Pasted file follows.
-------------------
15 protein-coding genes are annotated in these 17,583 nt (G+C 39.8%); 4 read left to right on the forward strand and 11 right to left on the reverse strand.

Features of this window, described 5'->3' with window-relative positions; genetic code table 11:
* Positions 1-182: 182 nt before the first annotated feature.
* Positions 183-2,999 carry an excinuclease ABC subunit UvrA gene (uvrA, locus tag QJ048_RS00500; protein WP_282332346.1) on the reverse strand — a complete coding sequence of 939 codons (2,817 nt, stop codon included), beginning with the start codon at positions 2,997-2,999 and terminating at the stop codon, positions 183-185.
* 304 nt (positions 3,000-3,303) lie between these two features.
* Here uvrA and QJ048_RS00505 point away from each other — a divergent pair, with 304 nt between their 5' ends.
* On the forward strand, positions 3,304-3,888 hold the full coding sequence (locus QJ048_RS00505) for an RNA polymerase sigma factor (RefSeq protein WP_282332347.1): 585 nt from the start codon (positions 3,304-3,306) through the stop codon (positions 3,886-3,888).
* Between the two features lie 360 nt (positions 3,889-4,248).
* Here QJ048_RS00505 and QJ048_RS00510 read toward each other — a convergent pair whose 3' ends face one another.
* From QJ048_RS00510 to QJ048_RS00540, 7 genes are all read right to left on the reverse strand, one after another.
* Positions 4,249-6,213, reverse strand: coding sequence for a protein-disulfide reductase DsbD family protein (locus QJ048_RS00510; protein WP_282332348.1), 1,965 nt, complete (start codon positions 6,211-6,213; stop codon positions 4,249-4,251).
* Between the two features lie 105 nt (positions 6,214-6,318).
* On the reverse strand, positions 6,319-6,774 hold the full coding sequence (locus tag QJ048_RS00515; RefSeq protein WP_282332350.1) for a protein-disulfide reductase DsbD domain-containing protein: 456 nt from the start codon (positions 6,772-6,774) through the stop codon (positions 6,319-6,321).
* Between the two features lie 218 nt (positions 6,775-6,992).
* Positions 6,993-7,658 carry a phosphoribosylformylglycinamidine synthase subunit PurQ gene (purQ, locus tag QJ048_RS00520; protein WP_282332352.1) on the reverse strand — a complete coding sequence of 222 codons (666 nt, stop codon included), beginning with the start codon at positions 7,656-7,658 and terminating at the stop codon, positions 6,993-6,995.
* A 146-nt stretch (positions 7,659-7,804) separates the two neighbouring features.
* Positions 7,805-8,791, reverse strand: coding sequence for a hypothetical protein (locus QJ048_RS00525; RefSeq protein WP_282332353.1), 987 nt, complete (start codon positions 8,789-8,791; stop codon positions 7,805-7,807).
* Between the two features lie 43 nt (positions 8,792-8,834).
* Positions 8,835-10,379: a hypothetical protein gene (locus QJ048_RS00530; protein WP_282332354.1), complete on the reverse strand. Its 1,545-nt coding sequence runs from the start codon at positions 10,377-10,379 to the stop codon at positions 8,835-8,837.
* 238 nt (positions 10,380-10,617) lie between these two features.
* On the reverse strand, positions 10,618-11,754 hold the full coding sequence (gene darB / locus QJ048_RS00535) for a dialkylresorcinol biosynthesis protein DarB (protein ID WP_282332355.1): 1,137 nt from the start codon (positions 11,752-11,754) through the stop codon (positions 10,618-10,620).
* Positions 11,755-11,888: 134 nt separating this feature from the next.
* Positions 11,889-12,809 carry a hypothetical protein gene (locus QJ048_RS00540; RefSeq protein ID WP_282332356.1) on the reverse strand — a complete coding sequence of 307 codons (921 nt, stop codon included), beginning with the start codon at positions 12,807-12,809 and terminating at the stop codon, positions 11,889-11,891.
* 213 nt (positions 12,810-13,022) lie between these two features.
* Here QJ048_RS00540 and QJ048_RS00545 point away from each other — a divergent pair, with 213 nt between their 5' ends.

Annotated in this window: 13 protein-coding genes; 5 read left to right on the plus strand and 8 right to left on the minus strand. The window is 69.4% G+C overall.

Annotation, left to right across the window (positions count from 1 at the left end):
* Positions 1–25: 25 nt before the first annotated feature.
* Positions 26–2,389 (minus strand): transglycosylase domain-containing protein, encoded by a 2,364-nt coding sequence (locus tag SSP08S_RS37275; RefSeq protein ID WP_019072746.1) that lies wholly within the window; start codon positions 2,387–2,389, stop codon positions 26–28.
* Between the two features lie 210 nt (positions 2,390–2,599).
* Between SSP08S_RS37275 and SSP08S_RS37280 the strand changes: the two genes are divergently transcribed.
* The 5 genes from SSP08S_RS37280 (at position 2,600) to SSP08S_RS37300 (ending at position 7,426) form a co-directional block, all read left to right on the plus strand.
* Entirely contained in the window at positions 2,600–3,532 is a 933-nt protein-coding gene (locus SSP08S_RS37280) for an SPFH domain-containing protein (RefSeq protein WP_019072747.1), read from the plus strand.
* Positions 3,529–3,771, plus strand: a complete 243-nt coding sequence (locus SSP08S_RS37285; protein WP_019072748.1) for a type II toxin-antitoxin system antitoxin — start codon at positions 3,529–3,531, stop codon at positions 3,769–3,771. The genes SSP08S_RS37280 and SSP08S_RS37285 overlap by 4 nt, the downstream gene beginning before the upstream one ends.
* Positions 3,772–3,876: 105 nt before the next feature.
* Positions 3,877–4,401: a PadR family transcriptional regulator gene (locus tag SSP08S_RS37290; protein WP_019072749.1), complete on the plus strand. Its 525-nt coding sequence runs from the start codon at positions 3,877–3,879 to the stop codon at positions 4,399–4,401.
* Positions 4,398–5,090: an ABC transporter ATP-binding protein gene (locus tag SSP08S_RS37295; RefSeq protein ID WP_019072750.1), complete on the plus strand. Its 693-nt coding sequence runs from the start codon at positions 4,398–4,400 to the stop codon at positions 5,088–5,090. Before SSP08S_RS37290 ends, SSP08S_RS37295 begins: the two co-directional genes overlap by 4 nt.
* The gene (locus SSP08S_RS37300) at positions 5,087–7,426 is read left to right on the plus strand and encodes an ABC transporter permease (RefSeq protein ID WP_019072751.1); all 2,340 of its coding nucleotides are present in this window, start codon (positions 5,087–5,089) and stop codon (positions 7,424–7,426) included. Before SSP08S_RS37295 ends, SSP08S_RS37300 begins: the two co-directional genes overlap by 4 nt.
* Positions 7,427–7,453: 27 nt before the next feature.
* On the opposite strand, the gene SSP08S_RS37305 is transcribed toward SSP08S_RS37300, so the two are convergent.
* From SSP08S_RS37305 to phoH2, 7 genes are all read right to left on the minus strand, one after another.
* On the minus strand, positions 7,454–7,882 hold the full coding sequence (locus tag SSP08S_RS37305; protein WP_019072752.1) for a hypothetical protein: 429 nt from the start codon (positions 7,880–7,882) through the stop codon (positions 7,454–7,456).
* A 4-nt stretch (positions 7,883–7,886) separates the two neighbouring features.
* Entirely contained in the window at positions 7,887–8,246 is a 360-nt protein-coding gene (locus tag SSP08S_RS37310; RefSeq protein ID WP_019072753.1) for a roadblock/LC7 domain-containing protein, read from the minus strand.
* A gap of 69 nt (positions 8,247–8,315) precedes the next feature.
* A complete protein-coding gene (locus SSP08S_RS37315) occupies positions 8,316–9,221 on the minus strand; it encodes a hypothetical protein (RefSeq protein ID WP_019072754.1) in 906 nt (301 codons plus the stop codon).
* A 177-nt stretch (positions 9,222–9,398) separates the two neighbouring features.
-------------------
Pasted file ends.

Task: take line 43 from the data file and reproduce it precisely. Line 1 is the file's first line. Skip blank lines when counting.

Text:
* A 4-nt stretch (positions 7,883–7,886) separates the two neighbouring features.